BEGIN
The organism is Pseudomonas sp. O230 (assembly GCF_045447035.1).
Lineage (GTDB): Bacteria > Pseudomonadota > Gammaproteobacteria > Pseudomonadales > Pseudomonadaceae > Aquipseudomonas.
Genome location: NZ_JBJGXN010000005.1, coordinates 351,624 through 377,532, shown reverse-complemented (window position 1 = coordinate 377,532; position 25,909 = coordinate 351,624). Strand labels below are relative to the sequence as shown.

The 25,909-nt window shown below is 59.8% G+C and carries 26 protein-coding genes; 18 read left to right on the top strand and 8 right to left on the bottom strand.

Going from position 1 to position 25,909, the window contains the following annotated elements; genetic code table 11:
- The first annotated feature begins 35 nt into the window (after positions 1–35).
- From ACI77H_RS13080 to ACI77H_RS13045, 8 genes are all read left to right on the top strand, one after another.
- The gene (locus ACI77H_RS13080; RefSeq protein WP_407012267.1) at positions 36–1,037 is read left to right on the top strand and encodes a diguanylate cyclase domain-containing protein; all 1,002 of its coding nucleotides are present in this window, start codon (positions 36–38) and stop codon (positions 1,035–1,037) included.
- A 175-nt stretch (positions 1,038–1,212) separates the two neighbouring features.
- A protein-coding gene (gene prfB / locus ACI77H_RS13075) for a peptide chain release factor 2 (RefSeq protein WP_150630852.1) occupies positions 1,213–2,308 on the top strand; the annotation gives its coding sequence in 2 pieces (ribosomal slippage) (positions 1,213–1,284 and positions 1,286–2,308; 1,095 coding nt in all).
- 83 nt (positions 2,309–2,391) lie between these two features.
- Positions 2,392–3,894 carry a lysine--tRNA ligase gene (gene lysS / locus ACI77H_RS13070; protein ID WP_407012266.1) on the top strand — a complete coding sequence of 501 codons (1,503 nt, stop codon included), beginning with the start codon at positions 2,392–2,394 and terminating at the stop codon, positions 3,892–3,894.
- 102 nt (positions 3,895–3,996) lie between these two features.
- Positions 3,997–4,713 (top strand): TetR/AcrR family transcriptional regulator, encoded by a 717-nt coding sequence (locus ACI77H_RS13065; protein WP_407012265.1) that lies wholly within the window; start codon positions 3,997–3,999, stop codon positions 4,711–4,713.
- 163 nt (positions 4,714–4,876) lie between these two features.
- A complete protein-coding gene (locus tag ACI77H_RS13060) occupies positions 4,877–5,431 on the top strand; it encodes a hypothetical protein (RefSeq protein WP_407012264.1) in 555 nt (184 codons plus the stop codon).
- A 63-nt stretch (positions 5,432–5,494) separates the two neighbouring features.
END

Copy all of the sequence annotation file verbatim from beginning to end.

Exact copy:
The organism is Pseudomonas sp. O230 (assembly GCF_045447035.1).
Lineage (GTDB): Bacteria > Pseudomonadota > Gammaproteobacteria > Pseudomonadales > Pseudomonadaceae > Aquipseudomonas.
Genome location: NZ_JBJGXN010000005.1, coordinates 351,624 through 377,532, shown reverse-complemented (window position 1 = coordinate 377,532; position 25,909 = coordinate 351,624). Strand labels below are relative to the sequence as shown.

The 25,909-nt window shown below is 59.8% G+C and carries 26 protein-coding genes; 18 read left to right on the top strand and 8 right to left on the bottom strand.

Going from position 1 to position 25,909, the window contains the following annotated elements; genetic code table 11:
- The first annotated feature begins 35 nt into the window (after positions 1–35).
- From ACI77H_RS13080 to ACI77H_RS13045, 8 genes are all read left to right on the top strand, one after another.
- The gene (locus ACI77H_RS13080; RefSeq protein WP_407012267.1) at positions 36–1,037 is read left to right on the top strand and encodes a diguanylate cyclase domain-containing protein; all 1,002 of its coding nucleotides are present in this window, start codon (positions 36–38) and stop codon (positions 1,035–1,037) included.
- A 175-nt stretch (positions 1,038–1,212) separates the two neighbouring features.
- A protein-coding gene (gene prfB / locus ACI77H_RS13075) for a peptide chain release factor 2 (RefSeq protein WP_150630852.1) occupies positions 1,213–2,308 on the top strand; the annotation gives its coding sequence in 2 pieces (ribosomal slippage) (positions 1,213–1,284 and positions 1,286–2,308; 1,095 coding nt in all).
- 83 nt (positions 2,309–2,391) lie between these two features.
- Positions 2,392–3,894 carry a lysine--tRNA ligase gene (gene lysS / locus ACI77H_RS13070; protein ID WP_407012266.1) on the top strand — a complete coding sequence of 501 codons (1,503 nt, stop codon included), beginning with the start codon at positions 2,392–2,394 and terminating at the stop codon, positions 3,892–3,894.
- 102 nt (positions 3,895–3,996) lie between these two features.
- Positions 3,997–4,713 (top strand): TetR/AcrR family transcriptional regulator, encoded by a 717-nt coding sequence (locus ACI77H_RS13065; protein WP_407012265.1) that lies wholly within the window; start codon positions 3,997–3,999, stop codon positions 4,711–4,713.
- 163 nt (positions 4,714–4,876) lie between these two features.
- A complete protein-coding gene (locus tag ACI77H_RS13060) occupies positions 4,877–5,431 on the top strand; it encodes a hypothetical protein (RefSeq protein WP_407012264.1) in 555 nt (184 codons plus the stop codon).
- A 63-nt stretch (positions 5,432–5,494) separates the two neighbouring features.